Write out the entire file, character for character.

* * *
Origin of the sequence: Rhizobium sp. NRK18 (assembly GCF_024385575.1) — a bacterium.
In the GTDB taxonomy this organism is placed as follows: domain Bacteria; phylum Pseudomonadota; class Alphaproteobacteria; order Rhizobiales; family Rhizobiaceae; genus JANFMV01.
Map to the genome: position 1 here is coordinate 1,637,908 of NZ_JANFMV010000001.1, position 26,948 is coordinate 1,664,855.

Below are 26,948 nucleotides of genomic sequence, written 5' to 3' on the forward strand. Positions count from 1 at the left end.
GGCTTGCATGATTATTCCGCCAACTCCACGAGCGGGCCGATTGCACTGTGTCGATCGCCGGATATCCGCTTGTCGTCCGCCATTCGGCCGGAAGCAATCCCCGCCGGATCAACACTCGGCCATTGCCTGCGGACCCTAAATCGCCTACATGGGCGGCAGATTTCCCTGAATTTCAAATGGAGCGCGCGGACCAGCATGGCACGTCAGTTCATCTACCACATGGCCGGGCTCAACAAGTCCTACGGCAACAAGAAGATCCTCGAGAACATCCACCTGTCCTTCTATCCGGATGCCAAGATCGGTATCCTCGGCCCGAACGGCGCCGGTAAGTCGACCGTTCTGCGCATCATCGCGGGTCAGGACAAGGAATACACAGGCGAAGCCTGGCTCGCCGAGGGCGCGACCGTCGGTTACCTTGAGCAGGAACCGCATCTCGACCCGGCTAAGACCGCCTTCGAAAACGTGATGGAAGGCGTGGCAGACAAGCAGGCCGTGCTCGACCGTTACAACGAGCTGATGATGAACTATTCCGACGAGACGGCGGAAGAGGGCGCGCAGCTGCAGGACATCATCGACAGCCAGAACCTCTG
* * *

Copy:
Origin of the sequence: Rhizobium sp. NRK18 (assembly GCF_024385575.1) — a bacterium.
In the GTDB taxonomy this organism is placed as follows: domain Bacteria; phylum Pseudomonadota; class Alphaproteobacteria; order Rhizobiales; family Rhizobiaceae; genus JANFMV01.
Map to the genome: position 1 here is coordinate 1,637,908 of NZ_JANFMV010000001.1, position 26,948 is coordinate 1,664,855.

Below are 26,948 nucleotides of genomic sequence, written 5' to 3' on the forward strand. Positions count from 1 at the left end.
GGCTTGCATGATTATTCCGCCAACTCCACGAGCGGGCCGATTGCACTGTGTCGATCGCCGGATATCCGCTTGTCGTCCGCCATTCGGCCGGAAGCAATCCCCGCCGGATCAACACTCGGCCATTGCCTGCGGACCCTAAATCGCCTACATGGGCGGCAGATTTCCCTGAATTTCAAATGGAGCGCGCGGACCAGCATGGCACGTCAGTTCATCTACCACATGGCCGGGCTCAACAAGTCCTACGGCAACAAGAAGATCCTCGAGAACATCCACCTGTCCTTCTATCCGGATGCCAAGATCGGTATCCTCGGCCCGAACGGCGCCGGTAAGTCGACCGTTCTGCGCATCATCGCGGGTCAGGACAAGGAATACACAGGCGAAGCCTGGCTCGCCGAGGGCGCGACCGTCGGTTACCTTGAGCAGGAACCGCATCTCGACCCGGCTAAGACCGCCTTCGAAAACGTGATGGAAGGCGTGGCAGACAAGCAGGCCGTGCTCGACCGTTACAACGAGCTGATGATGAACTATTCCGACGAGACGGCGGAAGAGGGCGCGCAGCTGCAGGACATCATCGACAGCCAGAACCTCTG